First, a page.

According to Chauhan, StoreNext (www.storenext.com), a large supplier of technology and PoS systems for independent grocers and small chains, solved PCI DSS Requirement 6 patching challenges by embedding Solidcore change control in its systems.

“In addition, StoreNext was able to reduce the amount of time spent on monthly test and patch distribution cycles by reducing its patch frequency to quarterly,” Chauhan states. Chauhan also claims that the PCI auditing requirement can be met through change control software.

Other thorny areas include data encryption and user-based access controls, McCullen states.

Armored POS Systems

McCullen says that merchants can determine if their POS systems meet compliance requirements by checking out Visa's Payment Application Best Practices, which can be found online in the Cardholder Information Security Program (CISP) section under the Risk Management heading on Visa’s Merchants site (usa.visa.com/merchants). The CISP section’s Tools And FAQ page also includes helpful information, including a list of payment applications that have been validated by Visa.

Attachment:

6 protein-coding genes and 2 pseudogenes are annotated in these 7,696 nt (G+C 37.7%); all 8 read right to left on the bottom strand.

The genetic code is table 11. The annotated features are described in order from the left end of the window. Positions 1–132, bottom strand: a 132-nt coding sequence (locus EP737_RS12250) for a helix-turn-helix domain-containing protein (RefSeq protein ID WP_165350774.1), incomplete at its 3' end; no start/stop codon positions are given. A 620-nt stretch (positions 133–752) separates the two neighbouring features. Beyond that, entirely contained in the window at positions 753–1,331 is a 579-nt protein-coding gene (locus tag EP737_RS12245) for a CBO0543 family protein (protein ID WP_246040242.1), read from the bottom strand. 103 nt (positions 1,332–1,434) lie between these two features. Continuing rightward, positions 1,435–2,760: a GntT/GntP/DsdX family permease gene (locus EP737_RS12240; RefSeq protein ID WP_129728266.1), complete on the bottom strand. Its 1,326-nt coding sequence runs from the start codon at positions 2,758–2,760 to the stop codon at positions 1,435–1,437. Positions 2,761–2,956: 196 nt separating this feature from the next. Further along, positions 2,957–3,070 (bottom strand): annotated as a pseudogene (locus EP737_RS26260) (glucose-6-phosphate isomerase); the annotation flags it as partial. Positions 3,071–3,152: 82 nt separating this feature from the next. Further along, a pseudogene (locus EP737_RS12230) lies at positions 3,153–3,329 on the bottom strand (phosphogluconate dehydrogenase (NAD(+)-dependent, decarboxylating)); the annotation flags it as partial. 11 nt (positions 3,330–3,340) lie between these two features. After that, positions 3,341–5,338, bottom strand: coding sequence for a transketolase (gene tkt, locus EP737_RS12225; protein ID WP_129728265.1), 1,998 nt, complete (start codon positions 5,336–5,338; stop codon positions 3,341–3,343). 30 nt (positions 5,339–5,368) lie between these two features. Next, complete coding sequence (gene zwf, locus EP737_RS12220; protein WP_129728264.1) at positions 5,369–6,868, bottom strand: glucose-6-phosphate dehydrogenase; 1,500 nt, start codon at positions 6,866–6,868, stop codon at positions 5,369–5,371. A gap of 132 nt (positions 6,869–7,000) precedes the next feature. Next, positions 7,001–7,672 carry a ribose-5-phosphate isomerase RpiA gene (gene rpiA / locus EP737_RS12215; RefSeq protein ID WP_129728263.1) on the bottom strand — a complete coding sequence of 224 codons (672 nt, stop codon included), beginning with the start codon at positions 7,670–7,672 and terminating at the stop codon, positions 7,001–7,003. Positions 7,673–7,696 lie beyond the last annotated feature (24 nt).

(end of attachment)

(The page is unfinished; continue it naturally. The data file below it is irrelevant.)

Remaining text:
“Those POS software-based systems that have been validated with the Visa Payment Application Best Practice (PABP) are more resistant to an attack,” McCullen says. “For hardware-based devices like pin pads, certification of compliance through the Payment Card Industry (PCI) Pin Encryption Device (PED) would lower risk of exploitation.”

Merchants who would like to use QSAs (Qualified Security Assessors) to validate their POS systems should consult a list of QSAs that Visa says are certified to perform Payment Application Security Assessments. The list can also be found on the CISP Tools And FAQ page.

Chauhan suggests that to determine if their existing POS equipment and software is PCI-compliant, SMEs should ask their POS system providers what types of security measures are in place on the POS systems. Merchants should ask their POS dealers to furnish a report of what software applications are running on the POS systems, Chauhan says.